And there he was, naked, legs spread apart, pissing straight into her open sock drawer. ‘Steve, what the fuck!’ she yelled. But he murmured something in the language of sleep and waved her off nonchalantly with his right hand. She got out of bed and dragged him away, as his piss trailed onto the carpet, shoving him into the bathroom to finish. Then she herded his drunk, half-awake body back into bed before placing the socks in her laundry basket and beginning to wipe down the carpet. She didn’t know what else to do, so she cried. And cried.
The next day, Steve refused to believe he’d done it – but the reek of urine off the socks was indisputable. ‘You need to learn to control your urges,’ Anna said.
‘I was just marking my territory, baby,’ he replied. Anna stared at him. ‘No, really,’ Steve said calmly, ‘I was just having a dream where I was Zeus, and you were Danae – I saw myself coming to impregnate you in the form of a beautiful shower of gold.’ Anna looked down at Steve, who was still kneeling and holding one urine-soaked sock up in the air between his forefinger and thumb. She wanted to cry, but she laughed instead. Steve did, too, as he picked up the basket of desecrated socks, whisking them down the stairs to the machine, where the memory of their wetting could be washed away in a whirl of water and bargain-brand detergent.
It was Tuesday evening. Anna had been to see her shrink and decided not to tell him about the punch. Sure, counselling was about self-discovery, but sometimes it’s better not to know some things about yourself, she thought.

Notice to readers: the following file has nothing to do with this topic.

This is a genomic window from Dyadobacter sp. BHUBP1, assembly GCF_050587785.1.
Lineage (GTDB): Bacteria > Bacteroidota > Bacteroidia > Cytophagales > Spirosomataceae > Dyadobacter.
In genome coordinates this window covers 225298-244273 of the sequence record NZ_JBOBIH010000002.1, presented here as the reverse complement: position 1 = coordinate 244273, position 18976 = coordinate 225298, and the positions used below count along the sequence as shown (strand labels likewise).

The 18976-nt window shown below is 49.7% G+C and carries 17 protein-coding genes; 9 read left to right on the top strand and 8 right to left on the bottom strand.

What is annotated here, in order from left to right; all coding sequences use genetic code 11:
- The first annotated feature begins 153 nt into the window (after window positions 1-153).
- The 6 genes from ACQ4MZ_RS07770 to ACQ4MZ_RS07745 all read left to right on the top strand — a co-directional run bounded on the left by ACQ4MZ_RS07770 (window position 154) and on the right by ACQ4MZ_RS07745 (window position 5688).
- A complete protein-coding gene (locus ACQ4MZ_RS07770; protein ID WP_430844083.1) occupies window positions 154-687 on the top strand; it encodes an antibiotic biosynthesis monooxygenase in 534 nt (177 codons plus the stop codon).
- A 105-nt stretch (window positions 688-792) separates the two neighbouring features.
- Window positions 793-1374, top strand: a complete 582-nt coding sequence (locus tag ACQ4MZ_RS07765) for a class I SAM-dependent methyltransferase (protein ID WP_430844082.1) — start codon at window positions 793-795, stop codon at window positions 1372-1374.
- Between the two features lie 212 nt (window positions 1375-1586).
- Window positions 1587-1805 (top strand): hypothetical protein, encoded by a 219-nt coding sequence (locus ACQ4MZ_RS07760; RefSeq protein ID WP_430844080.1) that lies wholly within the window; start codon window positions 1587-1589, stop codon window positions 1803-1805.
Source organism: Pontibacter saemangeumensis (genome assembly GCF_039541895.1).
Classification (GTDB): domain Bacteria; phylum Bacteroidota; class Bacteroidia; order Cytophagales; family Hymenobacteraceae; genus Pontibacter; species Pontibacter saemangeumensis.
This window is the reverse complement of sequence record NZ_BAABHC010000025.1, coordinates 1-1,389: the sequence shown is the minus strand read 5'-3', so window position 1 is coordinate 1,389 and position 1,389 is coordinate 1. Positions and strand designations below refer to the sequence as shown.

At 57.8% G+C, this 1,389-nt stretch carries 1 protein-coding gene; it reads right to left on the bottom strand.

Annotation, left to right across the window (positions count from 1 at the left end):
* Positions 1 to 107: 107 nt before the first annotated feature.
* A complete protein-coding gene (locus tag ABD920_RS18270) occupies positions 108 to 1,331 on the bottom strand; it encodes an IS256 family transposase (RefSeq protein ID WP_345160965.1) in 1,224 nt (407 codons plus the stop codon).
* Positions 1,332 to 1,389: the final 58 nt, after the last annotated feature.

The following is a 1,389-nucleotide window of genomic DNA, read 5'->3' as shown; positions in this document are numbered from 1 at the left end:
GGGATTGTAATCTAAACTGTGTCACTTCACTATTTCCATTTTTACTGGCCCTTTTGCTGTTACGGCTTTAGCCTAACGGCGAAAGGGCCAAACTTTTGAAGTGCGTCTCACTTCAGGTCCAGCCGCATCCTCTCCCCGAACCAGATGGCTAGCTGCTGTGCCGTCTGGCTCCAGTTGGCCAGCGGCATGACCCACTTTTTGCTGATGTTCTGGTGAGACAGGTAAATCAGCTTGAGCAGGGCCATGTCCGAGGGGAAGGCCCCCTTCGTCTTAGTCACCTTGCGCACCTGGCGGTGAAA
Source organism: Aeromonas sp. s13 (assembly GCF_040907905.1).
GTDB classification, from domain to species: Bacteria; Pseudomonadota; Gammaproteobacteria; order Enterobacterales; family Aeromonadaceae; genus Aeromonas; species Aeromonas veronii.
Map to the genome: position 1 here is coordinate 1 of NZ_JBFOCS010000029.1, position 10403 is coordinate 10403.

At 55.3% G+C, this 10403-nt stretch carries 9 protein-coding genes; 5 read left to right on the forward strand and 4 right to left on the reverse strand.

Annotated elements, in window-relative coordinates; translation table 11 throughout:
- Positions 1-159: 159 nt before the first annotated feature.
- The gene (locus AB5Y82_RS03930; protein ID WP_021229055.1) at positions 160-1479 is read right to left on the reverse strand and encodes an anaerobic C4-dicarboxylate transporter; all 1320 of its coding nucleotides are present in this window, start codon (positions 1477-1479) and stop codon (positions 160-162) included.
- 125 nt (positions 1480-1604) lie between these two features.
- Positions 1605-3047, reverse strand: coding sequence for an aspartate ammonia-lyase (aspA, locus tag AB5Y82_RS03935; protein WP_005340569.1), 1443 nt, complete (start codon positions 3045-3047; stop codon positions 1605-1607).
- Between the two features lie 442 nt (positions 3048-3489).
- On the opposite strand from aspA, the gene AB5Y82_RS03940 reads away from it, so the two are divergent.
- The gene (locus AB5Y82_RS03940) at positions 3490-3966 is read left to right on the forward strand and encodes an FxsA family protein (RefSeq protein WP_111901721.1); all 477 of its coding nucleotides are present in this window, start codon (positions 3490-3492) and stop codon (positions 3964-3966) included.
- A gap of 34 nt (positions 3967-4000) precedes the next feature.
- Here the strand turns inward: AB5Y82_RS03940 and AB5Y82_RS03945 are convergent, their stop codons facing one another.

Anna was meeting Steve after work at a bar around the corner from her apartment, the last straight bar left on 17th Street, The Fox and Hounds, where the paint cracked on the walls and the drinks were so stiff your straw stood straight up in them. When Anna walked into the tiny back room, Steve was the only one there, smoking and reading a book. He already had a drink waiting for her at the table.
Anna sat down across from him without saying hello, and as Steve raised his head, she saw it: the enormous black circle around his eye that looked like it was threatening to spread out across his face. ‘Oh God,’ Anna said, ‘Oh Jesus, Steve, I’m so sorry.’
‘No, no,’ Steve said, ‘No, it’s okay. Look, Anna I deserve it, I . . . Anna, I’m not a good person, Anna, it’s okay, I . . .’ He paused and looked up at the television. He knew Anna would be crying soon, but he didn’t want to see it.
‘I’m sorry,’ he said. ‘I’m sorry.’ And his eyes glossed over the television screen as the muted evening news showed a replay from last night’s basketball game. One of the Lakers – Steve wasn’t sure who – slammed an enormous dunk over a dumb-footed defender. The crowd went wild.